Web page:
Mother’s Day is when advertising distills motherhood down to home-cooked brunch, a bracelet, or a fragrant bouquet. But for far too many people, the relationship with their mom is a complicated one. Not all mothers have been nurturing and caring; not all daughters and sons have overcome the trauma of their childhoods as adults. There can be a lot of love in a mother-child relationship, but also a deep well of pain. That’s why The End Of Eve: A Memoir, by Ariel Gore, is the perfect antidote to Mother’s Day.
Several years ago, Gore, who is the editor of Hip Mama magazine, was happily in a relationship with her partner and raising a college-aged daughter and a toddler son, when she got some news. Her narcissistic, emotionally abusive mother, Eve, announced she had cancer.
So, Gore and her family picked up their lives and moved to spend the last couple of years caring for Eve — who, in turn, made everyone’s lives difficult in every possible way, like reporting Gore and her partner to Child Protective Services for (nonexistent) child abuse. But Gore was dedicated to both caring for her sick mom and trying to keep her relationship with her girlfriend together.
As a memoirist, Ariel Gore is gifted: she is able to tell a heartbreaking story of illness and betrayal with the perfect mix of respect, humor and irreverence. I called Gore at home to talk about The End Of Eve, which I absolutely devoured. Our conversation is after the jump!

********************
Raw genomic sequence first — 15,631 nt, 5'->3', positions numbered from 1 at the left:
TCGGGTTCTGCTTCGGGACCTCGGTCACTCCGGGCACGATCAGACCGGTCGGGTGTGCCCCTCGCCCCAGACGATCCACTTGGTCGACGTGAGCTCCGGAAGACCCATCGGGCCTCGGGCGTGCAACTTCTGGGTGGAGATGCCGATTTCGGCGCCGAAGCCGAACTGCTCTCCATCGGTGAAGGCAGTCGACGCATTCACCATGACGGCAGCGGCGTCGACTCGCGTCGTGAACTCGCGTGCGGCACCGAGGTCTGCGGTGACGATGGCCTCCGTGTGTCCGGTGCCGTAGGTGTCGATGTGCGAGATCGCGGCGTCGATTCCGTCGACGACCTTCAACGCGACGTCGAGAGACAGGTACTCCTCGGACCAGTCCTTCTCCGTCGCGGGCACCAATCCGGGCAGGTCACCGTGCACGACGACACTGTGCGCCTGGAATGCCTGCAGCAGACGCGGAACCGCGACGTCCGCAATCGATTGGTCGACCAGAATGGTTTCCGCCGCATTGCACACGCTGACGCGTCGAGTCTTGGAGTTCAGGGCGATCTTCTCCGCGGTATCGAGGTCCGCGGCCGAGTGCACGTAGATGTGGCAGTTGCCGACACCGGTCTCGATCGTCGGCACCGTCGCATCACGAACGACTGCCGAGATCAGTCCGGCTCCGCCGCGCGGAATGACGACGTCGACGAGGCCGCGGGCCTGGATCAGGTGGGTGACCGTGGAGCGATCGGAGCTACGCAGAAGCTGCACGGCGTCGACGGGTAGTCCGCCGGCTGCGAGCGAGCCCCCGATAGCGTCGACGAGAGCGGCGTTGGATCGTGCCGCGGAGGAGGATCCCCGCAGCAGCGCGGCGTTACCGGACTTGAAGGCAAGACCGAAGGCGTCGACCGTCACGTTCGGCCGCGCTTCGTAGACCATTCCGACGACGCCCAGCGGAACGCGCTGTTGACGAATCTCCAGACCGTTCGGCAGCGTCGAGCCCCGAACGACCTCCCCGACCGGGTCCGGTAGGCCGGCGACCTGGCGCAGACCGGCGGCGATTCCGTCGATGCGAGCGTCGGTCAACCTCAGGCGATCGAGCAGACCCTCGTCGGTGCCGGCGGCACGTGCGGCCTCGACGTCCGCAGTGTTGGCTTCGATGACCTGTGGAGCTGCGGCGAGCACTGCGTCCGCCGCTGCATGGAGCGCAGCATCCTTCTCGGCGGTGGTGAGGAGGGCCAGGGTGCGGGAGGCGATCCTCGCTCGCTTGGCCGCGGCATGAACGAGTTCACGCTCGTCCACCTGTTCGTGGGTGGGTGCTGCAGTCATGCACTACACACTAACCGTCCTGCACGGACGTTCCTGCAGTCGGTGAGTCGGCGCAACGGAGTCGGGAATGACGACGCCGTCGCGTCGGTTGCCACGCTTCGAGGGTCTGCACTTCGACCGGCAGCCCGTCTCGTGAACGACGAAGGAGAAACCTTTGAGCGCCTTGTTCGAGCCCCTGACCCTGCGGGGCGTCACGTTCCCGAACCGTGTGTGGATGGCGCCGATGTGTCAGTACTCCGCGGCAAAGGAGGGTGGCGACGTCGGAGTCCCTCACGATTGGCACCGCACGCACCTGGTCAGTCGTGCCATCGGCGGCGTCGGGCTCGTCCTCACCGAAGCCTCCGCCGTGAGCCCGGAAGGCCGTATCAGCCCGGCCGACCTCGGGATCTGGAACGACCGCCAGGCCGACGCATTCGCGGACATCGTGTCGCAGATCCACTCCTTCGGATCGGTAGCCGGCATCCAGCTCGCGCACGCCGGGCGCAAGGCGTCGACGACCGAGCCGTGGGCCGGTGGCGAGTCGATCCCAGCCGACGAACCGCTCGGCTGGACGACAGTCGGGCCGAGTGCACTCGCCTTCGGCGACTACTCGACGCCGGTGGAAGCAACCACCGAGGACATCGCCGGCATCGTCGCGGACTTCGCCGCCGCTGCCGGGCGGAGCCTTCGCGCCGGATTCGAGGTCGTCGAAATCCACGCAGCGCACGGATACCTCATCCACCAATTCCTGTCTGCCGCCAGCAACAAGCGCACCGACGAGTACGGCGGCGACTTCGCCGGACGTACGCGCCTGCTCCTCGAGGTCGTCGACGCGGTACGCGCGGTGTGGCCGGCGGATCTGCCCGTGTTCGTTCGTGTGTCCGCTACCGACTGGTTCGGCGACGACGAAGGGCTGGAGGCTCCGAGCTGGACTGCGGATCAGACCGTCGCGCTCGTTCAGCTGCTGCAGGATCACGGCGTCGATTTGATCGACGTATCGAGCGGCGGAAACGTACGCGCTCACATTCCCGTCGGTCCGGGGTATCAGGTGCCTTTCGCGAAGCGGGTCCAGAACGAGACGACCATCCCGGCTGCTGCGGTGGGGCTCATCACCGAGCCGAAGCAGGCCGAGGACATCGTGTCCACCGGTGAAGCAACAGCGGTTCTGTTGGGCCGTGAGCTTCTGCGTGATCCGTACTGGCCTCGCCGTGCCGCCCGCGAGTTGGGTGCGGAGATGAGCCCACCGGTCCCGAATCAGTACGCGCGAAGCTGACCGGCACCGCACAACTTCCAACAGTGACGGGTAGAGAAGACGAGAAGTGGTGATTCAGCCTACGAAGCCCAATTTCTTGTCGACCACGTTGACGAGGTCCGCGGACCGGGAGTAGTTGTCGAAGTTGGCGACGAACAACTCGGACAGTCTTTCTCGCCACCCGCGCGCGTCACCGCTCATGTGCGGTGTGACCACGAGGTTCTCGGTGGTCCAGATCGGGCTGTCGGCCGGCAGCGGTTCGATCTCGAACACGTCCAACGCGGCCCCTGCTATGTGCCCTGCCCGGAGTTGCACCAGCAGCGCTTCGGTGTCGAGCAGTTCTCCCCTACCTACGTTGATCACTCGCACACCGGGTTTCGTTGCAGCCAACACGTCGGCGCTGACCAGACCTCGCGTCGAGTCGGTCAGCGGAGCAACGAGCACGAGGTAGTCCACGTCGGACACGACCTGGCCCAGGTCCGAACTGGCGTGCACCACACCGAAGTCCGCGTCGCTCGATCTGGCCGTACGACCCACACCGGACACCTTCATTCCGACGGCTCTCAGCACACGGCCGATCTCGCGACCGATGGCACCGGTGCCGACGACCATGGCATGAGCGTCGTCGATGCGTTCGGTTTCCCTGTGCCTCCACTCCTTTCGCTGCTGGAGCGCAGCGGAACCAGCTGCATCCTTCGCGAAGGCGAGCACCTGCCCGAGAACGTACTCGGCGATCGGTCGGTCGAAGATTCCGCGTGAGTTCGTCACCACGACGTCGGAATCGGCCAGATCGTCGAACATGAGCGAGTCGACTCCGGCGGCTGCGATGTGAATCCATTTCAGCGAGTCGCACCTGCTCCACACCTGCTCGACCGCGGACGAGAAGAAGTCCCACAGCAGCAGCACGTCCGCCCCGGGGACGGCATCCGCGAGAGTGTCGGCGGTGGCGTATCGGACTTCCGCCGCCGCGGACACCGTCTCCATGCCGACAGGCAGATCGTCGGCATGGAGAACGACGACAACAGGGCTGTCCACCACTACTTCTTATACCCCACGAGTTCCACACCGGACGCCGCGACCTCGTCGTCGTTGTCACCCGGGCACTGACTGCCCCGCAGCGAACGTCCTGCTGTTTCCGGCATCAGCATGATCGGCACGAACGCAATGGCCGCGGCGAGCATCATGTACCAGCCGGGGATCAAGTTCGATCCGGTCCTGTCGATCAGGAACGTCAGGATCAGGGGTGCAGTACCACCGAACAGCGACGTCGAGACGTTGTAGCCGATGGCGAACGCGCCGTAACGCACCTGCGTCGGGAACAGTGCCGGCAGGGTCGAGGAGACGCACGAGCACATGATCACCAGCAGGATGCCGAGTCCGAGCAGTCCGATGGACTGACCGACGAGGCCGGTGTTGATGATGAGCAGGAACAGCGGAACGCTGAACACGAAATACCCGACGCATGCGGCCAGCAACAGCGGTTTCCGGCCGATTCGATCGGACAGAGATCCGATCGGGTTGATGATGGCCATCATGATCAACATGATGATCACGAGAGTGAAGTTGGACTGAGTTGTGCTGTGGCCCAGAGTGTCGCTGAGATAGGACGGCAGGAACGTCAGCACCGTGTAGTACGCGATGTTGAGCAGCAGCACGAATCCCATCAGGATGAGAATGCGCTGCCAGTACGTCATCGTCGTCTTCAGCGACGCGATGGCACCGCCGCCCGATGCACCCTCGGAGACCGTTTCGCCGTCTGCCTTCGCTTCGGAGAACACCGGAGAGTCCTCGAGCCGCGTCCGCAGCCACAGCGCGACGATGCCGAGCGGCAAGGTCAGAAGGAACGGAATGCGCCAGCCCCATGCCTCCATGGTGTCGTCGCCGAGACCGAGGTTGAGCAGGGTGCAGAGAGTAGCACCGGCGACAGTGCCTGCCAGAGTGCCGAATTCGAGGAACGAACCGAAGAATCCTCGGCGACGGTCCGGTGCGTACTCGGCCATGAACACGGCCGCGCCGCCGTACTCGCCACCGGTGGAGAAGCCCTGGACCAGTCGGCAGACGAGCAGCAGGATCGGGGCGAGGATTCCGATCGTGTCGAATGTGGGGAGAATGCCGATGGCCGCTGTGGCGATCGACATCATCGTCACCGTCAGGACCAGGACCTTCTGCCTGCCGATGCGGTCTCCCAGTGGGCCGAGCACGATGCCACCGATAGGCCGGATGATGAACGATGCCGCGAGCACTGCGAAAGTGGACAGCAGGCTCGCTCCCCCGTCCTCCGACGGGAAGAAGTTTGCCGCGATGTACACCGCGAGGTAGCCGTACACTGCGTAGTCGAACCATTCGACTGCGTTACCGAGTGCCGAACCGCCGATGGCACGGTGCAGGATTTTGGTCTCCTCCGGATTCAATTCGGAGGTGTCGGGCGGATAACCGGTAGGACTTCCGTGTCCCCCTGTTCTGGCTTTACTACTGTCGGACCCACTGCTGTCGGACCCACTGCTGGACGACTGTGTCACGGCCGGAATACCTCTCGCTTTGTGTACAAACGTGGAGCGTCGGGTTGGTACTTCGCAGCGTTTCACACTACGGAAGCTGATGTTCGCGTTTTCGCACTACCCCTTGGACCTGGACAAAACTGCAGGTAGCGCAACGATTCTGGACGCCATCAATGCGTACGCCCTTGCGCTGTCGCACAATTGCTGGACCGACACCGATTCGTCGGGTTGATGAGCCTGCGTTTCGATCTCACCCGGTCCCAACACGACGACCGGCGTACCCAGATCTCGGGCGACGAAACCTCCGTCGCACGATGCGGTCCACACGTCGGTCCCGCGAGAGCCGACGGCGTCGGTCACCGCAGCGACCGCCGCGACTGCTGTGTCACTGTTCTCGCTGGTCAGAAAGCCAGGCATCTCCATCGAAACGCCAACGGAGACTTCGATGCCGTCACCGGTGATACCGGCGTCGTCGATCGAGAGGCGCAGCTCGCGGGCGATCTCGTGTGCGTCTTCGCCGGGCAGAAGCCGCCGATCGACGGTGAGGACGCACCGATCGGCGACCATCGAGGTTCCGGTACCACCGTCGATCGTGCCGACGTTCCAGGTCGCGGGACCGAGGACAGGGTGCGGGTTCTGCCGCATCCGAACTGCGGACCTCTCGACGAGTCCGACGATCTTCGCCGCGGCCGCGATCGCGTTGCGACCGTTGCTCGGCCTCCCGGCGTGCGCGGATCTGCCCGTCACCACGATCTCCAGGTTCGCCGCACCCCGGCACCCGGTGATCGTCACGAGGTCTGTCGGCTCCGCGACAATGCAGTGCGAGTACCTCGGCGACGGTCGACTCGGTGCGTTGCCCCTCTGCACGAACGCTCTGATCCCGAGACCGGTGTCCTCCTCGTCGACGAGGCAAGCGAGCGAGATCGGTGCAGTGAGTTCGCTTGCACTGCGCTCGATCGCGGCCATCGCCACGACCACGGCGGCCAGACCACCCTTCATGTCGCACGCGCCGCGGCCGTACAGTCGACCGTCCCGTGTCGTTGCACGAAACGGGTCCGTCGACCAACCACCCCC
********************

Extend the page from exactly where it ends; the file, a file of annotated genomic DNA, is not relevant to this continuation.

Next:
So, the story of your mom’s illness and death is intensely personal. How did you make the decision to share your story and your family’s story publicly?
Well, probably as soon as my mom got sick I kind of knew that I would write about it. It was a really hard time and it was kind of like when shit would get super crazy, that silver lining was like, Well, this is a good story. The rad thing about being a writer or an artist of any kind is there’s always that. You can be, like, well, this is really the worst thing that has ever happened to me but it’s a good story. … [W]hen [her illness] turned out to be super intense and to go on for so long, I thought I’d probably wait longer to write about it.
Then what happened is that just a few weeks after she died, I found myself sort of cleaning out my memory and kind of being like oh, well, it wasn’t that bad or it wasn’t that intense or this or that little thing couldn’t have possibly happened quite like that, the way you do with a lot of things. But I think the way I was always trained to deal with my mom who was fairly abusive, was to [doubt myself] — she would say it didn’t happen, or I would be like oh yeah, it probably didn’t happen quite like that, or it didn’t happen that often. You know, things like that. So that’s when I was, like, ok, I have to write this book right now while my memory feels very trustworthy.